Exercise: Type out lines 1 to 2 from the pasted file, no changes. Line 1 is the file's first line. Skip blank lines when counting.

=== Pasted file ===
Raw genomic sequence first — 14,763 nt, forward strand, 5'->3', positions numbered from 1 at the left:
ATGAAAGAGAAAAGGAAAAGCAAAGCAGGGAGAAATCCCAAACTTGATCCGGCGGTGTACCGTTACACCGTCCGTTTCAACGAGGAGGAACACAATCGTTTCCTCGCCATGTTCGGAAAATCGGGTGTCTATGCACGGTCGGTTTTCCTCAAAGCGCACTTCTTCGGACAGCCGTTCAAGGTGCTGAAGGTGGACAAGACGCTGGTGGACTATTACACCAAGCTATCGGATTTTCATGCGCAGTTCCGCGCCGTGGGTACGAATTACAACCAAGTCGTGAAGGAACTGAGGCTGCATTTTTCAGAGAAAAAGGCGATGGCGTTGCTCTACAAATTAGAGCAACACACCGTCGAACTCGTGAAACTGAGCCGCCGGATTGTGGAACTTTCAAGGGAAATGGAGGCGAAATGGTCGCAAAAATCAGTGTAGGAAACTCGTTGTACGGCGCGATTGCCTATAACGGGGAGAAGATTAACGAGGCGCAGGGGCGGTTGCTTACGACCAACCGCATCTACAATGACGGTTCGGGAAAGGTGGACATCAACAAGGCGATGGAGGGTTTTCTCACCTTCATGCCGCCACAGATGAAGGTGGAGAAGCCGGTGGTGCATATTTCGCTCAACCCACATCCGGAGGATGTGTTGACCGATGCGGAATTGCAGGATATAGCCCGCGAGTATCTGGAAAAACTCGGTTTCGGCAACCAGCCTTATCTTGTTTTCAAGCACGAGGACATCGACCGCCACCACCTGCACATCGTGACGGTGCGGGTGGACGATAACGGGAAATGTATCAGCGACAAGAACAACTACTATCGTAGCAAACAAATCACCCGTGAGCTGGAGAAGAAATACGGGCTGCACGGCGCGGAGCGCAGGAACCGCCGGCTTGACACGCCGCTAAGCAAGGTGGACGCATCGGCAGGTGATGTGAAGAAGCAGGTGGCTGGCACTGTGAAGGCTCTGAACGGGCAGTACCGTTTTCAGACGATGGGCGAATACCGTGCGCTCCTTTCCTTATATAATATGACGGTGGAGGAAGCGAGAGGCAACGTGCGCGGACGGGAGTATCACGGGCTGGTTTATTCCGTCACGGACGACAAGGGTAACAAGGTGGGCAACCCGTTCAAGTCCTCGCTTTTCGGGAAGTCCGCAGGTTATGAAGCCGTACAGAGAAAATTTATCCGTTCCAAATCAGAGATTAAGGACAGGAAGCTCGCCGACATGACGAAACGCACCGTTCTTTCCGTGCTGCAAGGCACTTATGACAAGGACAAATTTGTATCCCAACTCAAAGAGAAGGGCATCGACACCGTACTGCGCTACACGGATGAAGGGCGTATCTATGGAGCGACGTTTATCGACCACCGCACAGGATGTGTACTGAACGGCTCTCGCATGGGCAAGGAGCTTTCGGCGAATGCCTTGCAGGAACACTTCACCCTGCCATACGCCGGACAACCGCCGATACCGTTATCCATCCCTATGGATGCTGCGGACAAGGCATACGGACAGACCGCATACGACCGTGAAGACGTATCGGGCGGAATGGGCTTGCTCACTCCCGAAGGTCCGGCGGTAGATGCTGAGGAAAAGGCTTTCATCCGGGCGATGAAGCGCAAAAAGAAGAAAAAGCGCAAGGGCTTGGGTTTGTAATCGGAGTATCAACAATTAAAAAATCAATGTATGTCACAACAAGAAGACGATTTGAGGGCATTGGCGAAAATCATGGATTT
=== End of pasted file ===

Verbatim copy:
Raw genomic sequence first — 14,763 nt, forward strand, 5'->3', positions numbered from 1 at the left:
ATGAAAGAGAAAAGGAAAAGCAAAGCAGGGAGAAATCCCAAACTTGATCCGGCGGTGTACCGTTACACCGTCCGTTTCAACGAGGAGGAACACAATCGTTTCCTCGCCATGTTCGGAAAATCGGGTGTCTATGCACGGTCGGTTTTCCTCAAAGCGCACTTCTTCGGACAGCCGTTCAAGGTGCTGAAGGTGGACAAGACGCTGGTGGACTATTACACCAAGCTATCGGATTTTCATGCGCAGTTCCGCGCCGTGGGTACGAATTACAACCAAGTCGTGAAGGAACTGAGGCTGCATTTTTCAGAGAAAAAGGCGATGGCGTTGCTCTACAAATTAGAGCAACACACCGTCGAACTCGTGAAACTGAGCCGCCGGATTGTGGAACTTTCAAGGGAAATGGAGGCGAAATGGTCGCAAAAATCAGTGTAGGAAACTCGTTGTACGGCGCGATTGCCTATAACGGGGAGAAGATTAACGAGGCGCAGGGGCGGTTGCTTACGACCAACCGCATCTACAATGACGGTTCGGGAAAGGTGGACATCAACAAGGCGATGGAGGGTTTTCTCACCTTCATGCCGCCACAGATGAAGGTGGAGAAGCCGGTGGTGCATATTTCGCTCAACCCACATCCGGAGGATGTGTTGACCGATGCGGAATTGCAGGATATAGCCCGCGAGTATCTGGAAAAACTCGGTTTCGGCAACCAGCCTTATCTTGTTTTCAAGCACGAGGACATCGACCGCCACCACCTGCACATCGTGACGGTGCGGGTGGACGATAACGGGAAATGTATCAGCGACAAGAACAACTACTATCGTAGCAAACAAATCACCCGTGAGCTGGAGAAGAAATACGGGCTGCACGGCGCGGAGCGCAGGAACCGCCGGCTTGACACGCCGCTAAGCAAGGTGGACGCATCGGCAGGTGATGTGAAGAAGCAGGTGGCTGGCACTGTGAAGGCTCTGAACGGGCAGTACCGTTTTCAGACGATGGGCGAATACCGTGCGCTCCTTTCCTTATATAATATGACGGTGGAGGAAGCGAGAGGCAACGTGCGCGGACGGGAGTATCACGGGCTGGTTTATTCCGTCACGGACGACAAGGGTAACAAGGTGGGCAACCCGTTCAAGTCCTCGCTTTTCGGGAAGTCCGCAGGTTATGAAGCCGTACAGAGAAAATTTATCCGTTCCAAATCAGAGATTAAGGACAGGAAGCTCGCCGACATGACGAAACGCACCGTTCTTTCCGTGCTGCAAGGCACTTATGACAAGGACAAATTTGTATCCCAACTCAAAGAGAAGGGCATCGACACCGTACTGCGCTACACGGATGAAGGGCGTATCTATGGAGCGACGTTTATCGACCACCGCACAGGATGTGTACTGAACGGCTCTCGCATGGGCAAGGAGCTTTCGGCGAATGCCTTGCAGGAACACTTCACCCTGCCATACGCCGGACAACCGCCGATACCGTTATCCATCCCTATGGATGCTGCGGACAAGGCATACGGACAGACCGCATACGACCGTGAAGACGTATCGGGCGGAATGGGCTTGCTCACTCCCGAAGGTCCGGCGGTAGATGCTGAGGAAAAGGCTTTCATCCGGGCGATGAAGCGCAAAAAGAAGAAAAAGCGCAAGGGCTTGGGTTTGTAATCGGAGTATCAACAATTAAAAAATCAATGTATGTCACAACAAGAAGACGATTTGAGGGCATTGGCGAAAATCATGGATTT